Paul van Gerven
9 July 2020

The markers used as ‘beacons’ to precisely position wafers during semiconductor manufacturing may become hard to find after several chip layers have been deposited on them. Researchers at ARCNL may have found a way to spot them: using acoustic waves.

Using very high-frequency sound waves, researchers at ARCNL have found a way to detect nanostructures buried under many layers of opaque material. Their findings may be useful to spot grating lines used for wafer alignment during semiconductor manufacturing. As these indispensable markers get buried deeper and deeper under layers of materials during the manufacturing process, they become harder and harder to spot with the technique that’s normally used: light.

Fortunately, many materials that are opaque to light do pass on sound waves. So similar to performing an ultrasound, the ARCNL researchers sent sound waves into layers of materials you might find on a wafer, stacked on top of a grating. Actually, they shot short laser pulses at it, knowing this would induce high-frequency sound waves in the opaque material. The frequency of the waves is much higher than those used in medical echoes – the higher the frequency, the smaller the features that can be discerned. Obviously, for finding nanostructures, very high-frequency waves are necessary.

The big question was whether the waves would reach the grating in the first place. “I was a bit skeptical in the beginning because the sound waves have to travel through so many layers of dielectric material before they reach the grating buried inside. If they reflect at all these interfaces, we would have ended up with a complete mess of sound waves. But it turned out that the stack of thin dielectric layers acts as one thick layer because the individual layers are thinner than the wavelength of the sound wave. So the sound waves travel straight to the buried grating lines that we want to see,” says ARCNL group leader Paul Planken.

Grating detection
A femtosecond pump laser shot at the opaque material (1) causes a high-frequency acoustic wave to travel through the layers (2) until it reaches the buried grating lines. The acoustic waves are reflected at the grating and travel back (3) as a grating-shaped wave. When this wave hits the surface (4), the grating-shaped deformation can be detected from the diffraction signal of a femtosecond probe laser. Credit: ARCNL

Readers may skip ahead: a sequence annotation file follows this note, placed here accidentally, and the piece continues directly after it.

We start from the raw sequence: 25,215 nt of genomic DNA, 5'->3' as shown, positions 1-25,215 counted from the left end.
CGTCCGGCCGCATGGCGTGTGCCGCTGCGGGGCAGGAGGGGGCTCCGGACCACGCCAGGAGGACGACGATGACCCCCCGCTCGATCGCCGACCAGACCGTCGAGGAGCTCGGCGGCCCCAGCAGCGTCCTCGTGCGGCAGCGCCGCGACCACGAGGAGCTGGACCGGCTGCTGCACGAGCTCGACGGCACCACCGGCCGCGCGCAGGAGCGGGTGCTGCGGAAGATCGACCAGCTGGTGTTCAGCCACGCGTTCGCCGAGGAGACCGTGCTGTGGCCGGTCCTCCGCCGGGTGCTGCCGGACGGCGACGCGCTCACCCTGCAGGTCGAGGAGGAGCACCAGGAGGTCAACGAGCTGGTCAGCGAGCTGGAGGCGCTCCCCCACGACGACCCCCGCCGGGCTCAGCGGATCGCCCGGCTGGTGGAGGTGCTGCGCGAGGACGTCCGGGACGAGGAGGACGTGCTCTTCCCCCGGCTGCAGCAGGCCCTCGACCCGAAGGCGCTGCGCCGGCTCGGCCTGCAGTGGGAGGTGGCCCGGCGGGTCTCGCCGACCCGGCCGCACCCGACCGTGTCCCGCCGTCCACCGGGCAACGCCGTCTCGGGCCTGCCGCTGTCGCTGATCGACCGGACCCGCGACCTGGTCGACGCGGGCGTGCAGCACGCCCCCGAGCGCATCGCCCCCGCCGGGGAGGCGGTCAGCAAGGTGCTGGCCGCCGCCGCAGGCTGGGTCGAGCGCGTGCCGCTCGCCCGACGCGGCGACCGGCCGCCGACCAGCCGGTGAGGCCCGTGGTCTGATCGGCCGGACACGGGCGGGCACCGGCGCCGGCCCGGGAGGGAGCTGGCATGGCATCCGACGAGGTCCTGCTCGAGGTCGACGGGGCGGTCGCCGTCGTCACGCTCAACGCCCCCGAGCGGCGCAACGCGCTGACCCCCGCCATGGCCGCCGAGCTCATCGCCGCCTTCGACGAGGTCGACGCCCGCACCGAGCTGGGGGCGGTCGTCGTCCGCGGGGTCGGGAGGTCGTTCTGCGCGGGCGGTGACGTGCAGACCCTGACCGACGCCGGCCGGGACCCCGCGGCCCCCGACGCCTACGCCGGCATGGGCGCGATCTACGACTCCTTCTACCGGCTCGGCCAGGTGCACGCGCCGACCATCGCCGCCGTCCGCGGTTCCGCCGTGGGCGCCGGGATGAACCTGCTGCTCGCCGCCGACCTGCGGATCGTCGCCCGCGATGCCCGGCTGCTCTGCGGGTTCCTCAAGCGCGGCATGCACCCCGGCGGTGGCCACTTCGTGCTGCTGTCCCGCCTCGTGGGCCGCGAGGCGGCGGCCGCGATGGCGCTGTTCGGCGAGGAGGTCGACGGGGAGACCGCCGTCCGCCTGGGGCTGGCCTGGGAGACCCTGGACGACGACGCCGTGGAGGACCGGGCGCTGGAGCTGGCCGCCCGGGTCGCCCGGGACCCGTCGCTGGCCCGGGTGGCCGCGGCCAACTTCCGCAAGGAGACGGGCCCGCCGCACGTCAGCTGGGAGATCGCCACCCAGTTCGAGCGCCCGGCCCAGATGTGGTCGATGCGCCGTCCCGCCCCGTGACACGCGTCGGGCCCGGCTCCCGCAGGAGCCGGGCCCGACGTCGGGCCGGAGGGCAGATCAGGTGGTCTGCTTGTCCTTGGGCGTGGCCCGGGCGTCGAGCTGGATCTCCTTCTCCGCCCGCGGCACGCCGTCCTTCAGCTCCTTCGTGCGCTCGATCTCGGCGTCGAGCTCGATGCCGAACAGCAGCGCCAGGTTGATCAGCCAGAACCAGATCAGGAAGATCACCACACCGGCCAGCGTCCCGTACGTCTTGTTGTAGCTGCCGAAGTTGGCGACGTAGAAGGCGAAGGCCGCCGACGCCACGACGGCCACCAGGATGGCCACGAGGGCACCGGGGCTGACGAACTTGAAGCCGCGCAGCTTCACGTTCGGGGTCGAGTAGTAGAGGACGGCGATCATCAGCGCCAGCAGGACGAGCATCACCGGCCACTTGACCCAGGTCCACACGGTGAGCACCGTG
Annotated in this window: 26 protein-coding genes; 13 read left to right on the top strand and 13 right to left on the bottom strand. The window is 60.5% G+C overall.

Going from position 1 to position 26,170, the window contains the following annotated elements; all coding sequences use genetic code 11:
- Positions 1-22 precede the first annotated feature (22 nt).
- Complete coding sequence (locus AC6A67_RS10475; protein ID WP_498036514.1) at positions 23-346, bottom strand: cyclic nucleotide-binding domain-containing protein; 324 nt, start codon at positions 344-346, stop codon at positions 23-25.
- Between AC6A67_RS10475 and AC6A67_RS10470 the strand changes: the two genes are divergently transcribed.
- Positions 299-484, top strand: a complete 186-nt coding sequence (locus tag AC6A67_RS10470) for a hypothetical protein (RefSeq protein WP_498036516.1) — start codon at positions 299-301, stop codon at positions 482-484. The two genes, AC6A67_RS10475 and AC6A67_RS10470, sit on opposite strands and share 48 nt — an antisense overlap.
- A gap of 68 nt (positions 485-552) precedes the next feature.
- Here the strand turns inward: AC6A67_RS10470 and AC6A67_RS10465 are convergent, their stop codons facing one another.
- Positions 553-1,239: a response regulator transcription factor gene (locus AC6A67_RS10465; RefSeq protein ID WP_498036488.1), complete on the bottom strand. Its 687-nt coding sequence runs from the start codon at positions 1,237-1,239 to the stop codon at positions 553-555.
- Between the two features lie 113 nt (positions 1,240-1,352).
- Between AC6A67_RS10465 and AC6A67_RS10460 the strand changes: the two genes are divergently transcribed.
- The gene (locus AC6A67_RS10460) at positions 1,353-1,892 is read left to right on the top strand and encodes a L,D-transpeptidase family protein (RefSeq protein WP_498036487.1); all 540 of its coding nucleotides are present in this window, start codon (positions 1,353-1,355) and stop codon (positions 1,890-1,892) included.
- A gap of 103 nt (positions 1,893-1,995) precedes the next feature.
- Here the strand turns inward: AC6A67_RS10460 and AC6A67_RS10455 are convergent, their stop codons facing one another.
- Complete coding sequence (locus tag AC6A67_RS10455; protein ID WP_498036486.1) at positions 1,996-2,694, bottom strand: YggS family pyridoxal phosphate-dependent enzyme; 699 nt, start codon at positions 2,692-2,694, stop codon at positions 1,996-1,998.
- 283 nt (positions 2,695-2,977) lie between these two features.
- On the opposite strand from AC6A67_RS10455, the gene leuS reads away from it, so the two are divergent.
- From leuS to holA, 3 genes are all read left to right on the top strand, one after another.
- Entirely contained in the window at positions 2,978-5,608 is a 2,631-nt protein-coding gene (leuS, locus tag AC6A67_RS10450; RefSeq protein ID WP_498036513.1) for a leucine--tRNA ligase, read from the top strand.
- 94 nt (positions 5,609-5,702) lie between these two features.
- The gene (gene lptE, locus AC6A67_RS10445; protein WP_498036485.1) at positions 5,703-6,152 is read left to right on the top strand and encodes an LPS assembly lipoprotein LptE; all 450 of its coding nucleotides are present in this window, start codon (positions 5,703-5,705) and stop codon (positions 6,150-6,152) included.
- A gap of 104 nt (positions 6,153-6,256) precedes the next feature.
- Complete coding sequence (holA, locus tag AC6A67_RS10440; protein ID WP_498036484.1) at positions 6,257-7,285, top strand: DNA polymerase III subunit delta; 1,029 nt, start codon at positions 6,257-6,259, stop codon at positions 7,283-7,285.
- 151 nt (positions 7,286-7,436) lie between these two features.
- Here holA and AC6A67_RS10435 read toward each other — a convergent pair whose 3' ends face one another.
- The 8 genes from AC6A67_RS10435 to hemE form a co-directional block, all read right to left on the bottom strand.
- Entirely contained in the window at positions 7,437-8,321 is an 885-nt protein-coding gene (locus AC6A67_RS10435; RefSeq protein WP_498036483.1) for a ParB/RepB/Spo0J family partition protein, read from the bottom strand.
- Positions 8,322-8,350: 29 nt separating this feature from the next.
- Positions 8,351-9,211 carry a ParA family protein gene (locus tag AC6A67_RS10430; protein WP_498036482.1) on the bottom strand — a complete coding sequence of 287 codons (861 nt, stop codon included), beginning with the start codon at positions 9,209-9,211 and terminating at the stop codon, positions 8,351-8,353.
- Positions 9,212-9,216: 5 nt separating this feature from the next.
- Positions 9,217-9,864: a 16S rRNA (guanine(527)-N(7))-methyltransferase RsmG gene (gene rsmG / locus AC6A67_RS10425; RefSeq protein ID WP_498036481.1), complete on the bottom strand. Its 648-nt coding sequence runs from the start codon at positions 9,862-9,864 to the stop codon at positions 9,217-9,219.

Having traveled through the opaque material, the sound reflects at the grating. Since the grating is not a flat surface but has periodic valleys and peaks, the sound from the valleys reaches the surface slightly later than the sound from the peaks. The sound wave causes a very small displacement of the atoms when it reaches the surface, causing a copy of the grating to appear there. This pattern can be detected using a second laser pulse.


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Now that they’ve shown that it’s possible to detect nanostructures buried under opaque material, the researchers are going to further investigate their method. Planken: “Our results not only reveal interesting features in photo-acoustics that haven’t been investigated before, but also offer a promising solution for practical issues in nanolithography. For industrial applications, we should optimize the system to get signals that are stronger, faster and more robust. But we also want to increase our understanding of all the effects that we see in the signal, and find the limits of our method, for example by trying to discern a grating with lines that are very close to each other.”